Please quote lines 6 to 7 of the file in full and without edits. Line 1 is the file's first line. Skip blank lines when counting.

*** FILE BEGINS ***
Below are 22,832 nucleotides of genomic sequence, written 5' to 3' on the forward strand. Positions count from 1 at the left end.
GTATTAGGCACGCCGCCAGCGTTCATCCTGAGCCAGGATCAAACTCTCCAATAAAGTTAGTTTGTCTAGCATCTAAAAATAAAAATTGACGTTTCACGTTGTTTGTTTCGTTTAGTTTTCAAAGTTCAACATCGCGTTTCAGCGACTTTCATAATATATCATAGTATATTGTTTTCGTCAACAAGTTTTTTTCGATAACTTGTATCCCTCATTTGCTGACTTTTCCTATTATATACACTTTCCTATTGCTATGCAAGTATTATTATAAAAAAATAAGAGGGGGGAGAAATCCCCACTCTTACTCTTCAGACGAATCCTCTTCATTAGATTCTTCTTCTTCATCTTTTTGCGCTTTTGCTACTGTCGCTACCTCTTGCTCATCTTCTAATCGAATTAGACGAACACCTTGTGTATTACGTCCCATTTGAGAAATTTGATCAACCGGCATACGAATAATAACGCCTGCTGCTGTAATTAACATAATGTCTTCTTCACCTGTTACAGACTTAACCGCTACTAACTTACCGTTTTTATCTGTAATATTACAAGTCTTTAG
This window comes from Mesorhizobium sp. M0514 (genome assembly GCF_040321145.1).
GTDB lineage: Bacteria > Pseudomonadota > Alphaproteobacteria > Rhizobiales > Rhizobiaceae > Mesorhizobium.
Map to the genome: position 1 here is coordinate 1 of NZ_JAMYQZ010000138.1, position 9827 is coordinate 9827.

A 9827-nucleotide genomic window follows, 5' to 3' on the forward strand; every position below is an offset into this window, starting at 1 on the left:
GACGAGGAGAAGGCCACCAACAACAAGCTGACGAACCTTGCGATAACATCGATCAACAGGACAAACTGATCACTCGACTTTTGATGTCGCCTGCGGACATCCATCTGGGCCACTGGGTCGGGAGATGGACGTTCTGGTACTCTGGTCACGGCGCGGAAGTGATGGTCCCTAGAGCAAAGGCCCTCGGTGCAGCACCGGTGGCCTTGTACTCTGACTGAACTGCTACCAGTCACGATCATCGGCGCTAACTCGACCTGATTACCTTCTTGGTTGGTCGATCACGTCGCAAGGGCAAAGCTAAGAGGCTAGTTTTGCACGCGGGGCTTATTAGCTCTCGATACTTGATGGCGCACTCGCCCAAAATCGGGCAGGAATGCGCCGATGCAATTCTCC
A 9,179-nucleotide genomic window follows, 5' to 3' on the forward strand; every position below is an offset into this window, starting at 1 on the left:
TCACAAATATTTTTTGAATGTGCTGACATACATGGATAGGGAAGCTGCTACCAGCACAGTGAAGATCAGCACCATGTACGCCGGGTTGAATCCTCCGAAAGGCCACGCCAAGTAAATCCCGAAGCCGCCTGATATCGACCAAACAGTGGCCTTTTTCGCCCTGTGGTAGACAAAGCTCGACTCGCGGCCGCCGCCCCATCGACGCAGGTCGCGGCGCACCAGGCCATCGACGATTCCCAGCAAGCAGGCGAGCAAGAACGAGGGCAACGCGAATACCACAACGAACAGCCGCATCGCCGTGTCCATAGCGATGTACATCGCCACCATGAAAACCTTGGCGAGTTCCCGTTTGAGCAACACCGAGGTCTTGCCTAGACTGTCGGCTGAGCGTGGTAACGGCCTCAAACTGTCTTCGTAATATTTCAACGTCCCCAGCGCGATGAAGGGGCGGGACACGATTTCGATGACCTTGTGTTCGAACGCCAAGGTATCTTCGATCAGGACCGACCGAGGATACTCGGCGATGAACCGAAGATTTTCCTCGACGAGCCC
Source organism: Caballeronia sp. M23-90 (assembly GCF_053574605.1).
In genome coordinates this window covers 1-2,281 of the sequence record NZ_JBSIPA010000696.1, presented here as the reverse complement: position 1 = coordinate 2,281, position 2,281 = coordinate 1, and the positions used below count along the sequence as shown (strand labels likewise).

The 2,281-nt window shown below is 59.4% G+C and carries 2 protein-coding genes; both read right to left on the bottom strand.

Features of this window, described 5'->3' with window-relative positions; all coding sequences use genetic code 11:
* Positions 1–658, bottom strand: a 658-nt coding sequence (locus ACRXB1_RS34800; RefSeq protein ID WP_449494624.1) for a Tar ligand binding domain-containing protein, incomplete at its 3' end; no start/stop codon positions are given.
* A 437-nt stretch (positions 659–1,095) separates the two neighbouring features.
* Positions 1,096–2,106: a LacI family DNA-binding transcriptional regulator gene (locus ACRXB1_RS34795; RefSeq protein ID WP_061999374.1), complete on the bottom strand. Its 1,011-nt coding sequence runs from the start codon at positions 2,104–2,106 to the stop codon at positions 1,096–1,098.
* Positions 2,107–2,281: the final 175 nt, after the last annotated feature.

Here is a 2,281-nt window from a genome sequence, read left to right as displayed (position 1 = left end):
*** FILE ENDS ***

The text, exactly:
A 9827-nucleotide genomic window follows, 5' to 3' on the forward strand; every position below is an offset into this window, starting at 1 on the left:
GACGAGGAGAAGGCCACCAACAACAAGCTGACGAACCTTGCGATAACATCGATCAACAGGACAAACTGATCACTCGACTTTTGATGTCGCCTGCGGACATCCATCTGGGCCACTGGGTCGGGAGATGGACGTTCTGGTACTCTGGTCACGGCGCGGAAGTGATGGTCCCTAGAGCAAAGGCCCTCGGTGCAGCACCGGTGGCCTTGTACTCTGACTGAACTGCTACCAGTCACGATCATCGGCGCTAACTCGACCTGATTACCTTCTTGGTTGGTCGATCACGTCGCAAGGGCAAAGCTAAGAGGCTAGTTTTGCACGCGGGGCTTATTAGCTCTCGATACTTGATGGCGCACTCGCCCAAAATCGGGCAGGAATGCGCCGATGCAATTCTCC